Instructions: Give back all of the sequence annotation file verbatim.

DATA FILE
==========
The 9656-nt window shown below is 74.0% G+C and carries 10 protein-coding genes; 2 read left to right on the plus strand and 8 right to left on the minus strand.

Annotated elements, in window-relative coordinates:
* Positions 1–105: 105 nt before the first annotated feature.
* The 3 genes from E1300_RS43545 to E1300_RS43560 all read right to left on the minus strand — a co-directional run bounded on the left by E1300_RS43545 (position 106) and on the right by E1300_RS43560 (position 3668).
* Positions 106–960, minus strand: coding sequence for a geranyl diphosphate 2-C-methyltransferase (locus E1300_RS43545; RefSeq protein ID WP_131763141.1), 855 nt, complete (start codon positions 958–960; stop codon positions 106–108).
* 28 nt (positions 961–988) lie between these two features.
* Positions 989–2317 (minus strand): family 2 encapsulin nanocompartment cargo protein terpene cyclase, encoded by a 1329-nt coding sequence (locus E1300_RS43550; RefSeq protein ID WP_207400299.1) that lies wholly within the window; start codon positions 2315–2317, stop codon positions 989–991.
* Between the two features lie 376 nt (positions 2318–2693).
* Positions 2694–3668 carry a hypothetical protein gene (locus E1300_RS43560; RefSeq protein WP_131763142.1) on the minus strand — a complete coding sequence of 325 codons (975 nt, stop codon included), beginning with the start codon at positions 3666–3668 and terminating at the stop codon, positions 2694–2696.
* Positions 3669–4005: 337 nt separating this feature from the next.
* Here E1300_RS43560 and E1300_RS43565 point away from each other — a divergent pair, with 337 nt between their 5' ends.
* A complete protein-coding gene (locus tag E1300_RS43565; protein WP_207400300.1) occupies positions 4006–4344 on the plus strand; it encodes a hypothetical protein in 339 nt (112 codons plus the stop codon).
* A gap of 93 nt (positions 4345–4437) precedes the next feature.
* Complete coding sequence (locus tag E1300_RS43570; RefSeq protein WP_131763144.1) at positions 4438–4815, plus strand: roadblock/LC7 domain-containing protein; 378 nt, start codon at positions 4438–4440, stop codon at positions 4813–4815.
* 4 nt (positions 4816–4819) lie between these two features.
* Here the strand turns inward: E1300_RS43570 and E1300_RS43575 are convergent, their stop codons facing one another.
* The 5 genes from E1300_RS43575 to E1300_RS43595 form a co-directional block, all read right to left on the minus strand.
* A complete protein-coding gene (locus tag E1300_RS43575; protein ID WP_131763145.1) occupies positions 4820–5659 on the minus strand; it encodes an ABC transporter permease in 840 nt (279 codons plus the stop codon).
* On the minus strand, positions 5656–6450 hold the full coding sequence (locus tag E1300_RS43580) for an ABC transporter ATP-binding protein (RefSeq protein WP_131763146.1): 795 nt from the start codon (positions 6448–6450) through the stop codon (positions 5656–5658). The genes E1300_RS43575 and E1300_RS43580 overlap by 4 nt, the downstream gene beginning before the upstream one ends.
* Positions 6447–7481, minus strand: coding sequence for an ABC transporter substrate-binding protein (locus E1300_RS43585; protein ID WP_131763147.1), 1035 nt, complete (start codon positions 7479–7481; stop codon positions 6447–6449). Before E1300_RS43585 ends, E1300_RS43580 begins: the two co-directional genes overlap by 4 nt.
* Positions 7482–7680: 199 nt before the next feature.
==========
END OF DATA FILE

The 9656-nt window shown below is 74.0% G+C and carries 10 protein-coding genes; 2 read left to right on the plus strand and 8 right to left on the minus strand.

Annotated elements, in window-relative coordinates:
* Positions 1–105: 105 nt before the first annotated feature.
* The 3 genes from E1300_RS43545 to E1300_RS43560 all read right to left on the minus strand — a co-directional run bounded on the left by E1300_RS43545 (position 106) and on the right by E1300_RS43560 (position 3668).
* Positions 106–960, minus strand: coding sequence for a geranyl diphosphate 2-C-methyltransferase (locus E1300_RS43545; RefSeq protein ID WP_131763141.1), 855 nt, complete (start codon positions 958–960; stop codon positions 106–108).
* 28 nt (positions 961–988) lie between these two features.
* Positions 989–2317 (minus strand): family 2 encapsulin nanocompartment cargo protein terpene cyclase, encoded by a 1329-nt coding sequence (locus E1300_RS43550; RefSeq protein ID WP_207400299.1) that lies wholly within the window; start codon positions 2315–2317, stop codon positions 989–991.
* Between the two features lie 376 nt (positions 2318–2693).
* Positions 2694–3668 carry a hypothetical protein gene (locus E1300_RS43560; RefSeq protein WP_131763142.1) on the minus strand — a complete coding sequence of 325 codons (975 nt, stop codon included), beginning with the start codon at positions 3666–3668 and terminating at the stop codon, positions 2694–2696.
* Positions 3669–4005: 337 nt separating this feature from the next.
* Here E1300_RS43560 and E1300_RS43565 point away from each other — a divergent pair, with 337 nt between their 5' ends.
* A complete protein-coding gene (locus tag E1300_RS43565; protein WP_207400300.1) occupies positions 4006–4344 on the plus strand; it encodes a hypothetical protein in 339 nt (112 codons plus the stop codon).
* A gap of 93 nt (positions 4345–4437) precedes the next feature.
* Complete coding sequence (locus tag E1300_RS43570; RefSeq protein WP_131763144.1) at positions 4438–4815, plus strand: roadblock/LC7 domain-containing protein; 378 nt, start codon at positions 4438–4440, stop codon at positions 4813–4815.
* 4 nt (positions 4816–4819) lie between these two features.
* Here the strand turns inward: E1300_RS43570 and E1300_RS43575 are convergent, their stop codons facing one another.
* The 5 genes from E1300_RS43575 to E1300_RS43595 form a co-directional block, all read right to left on the minus strand.
* A complete protein-coding gene (locus tag E1300_RS43575; protein ID WP_131763145.1) occupies positions 4820–5659 on the minus strand; it encodes an ABC transporter permease in 840 nt (279 codons plus the stop codon).
* On the minus strand, positions 5656–6450 hold the full coding sequence (locus tag E1300_RS43580) for an ABC transporter ATP-binding protein (RefSeq protein WP_131763146.1): 795 nt from the start codon (positions 6448–6450) through the stop codon (positions 5656–5658). The genes E1300_RS43575 and E1300_RS43580 overlap by 4 nt, the downstream gene beginning before the upstream one ends.
* Positions 6447–7481, minus strand: coding sequence for an ABC transporter substrate-binding protein (locus E1300_RS43585; protein ID WP_131763147.1), 1035 nt, complete (start codon positions 7479–7481; stop codon positions 6447–6449). Before E1300_RS43585 ends, E1300_RS43580 begins: the two co-directional genes overlap by 4 nt.
* Positions 7482–7680: 199 nt before the next feature.